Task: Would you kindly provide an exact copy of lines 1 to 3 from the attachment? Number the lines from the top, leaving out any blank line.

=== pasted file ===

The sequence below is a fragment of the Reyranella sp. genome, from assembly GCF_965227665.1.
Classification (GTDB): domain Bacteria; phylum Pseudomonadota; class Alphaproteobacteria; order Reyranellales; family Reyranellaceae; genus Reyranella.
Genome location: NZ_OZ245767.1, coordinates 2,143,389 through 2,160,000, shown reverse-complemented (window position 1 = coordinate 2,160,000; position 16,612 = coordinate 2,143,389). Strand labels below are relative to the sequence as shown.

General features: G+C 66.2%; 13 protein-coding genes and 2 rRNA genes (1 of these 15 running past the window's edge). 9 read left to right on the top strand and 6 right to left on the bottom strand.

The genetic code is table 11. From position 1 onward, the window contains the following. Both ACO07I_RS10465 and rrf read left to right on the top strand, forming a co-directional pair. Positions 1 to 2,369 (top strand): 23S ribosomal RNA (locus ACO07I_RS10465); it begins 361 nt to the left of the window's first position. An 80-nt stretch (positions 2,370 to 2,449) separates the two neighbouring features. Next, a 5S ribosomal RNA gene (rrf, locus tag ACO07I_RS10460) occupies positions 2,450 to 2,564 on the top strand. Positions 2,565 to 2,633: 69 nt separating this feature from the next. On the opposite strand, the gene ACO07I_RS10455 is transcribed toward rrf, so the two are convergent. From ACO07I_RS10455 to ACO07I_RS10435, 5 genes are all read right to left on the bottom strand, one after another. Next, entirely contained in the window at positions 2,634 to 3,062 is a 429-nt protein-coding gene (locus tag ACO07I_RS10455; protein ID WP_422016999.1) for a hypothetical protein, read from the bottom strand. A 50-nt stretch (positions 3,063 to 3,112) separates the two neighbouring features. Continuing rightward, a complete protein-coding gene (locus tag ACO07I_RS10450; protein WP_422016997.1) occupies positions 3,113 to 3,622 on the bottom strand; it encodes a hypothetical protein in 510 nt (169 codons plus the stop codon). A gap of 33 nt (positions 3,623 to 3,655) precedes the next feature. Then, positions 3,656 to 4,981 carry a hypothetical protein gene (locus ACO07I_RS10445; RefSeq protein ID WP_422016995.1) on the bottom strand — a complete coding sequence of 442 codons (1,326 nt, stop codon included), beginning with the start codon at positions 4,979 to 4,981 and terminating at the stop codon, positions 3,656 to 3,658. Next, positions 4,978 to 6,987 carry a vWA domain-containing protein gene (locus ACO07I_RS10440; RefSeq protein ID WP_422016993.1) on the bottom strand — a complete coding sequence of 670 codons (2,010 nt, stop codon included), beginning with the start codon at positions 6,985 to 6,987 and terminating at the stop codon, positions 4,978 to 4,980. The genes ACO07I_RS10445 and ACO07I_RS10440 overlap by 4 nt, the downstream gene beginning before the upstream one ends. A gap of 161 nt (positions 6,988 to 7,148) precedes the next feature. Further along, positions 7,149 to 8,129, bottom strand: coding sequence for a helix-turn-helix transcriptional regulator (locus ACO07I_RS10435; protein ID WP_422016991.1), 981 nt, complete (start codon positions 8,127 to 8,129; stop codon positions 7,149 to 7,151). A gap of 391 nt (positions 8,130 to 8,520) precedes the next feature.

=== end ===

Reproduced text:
The sequence below is a fragment of the Reyranella sp. genome, from assembly GCF_965227665.1.
Classification (GTDB): domain Bacteria; phylum Pseudomonadota; class Alphaproteobacteria; order Reyranellales; family Reyranellaceae; genus Reyranella.
Genome location: NZ_OZ245767.1, coordinates 2,143,389 through 2,160,000, shown reverse-complemented (window position 1 = coordinate 2,160,000; position 16,612 = coordinate 2,143,389). Strand labels below are relative to the sequence as shown.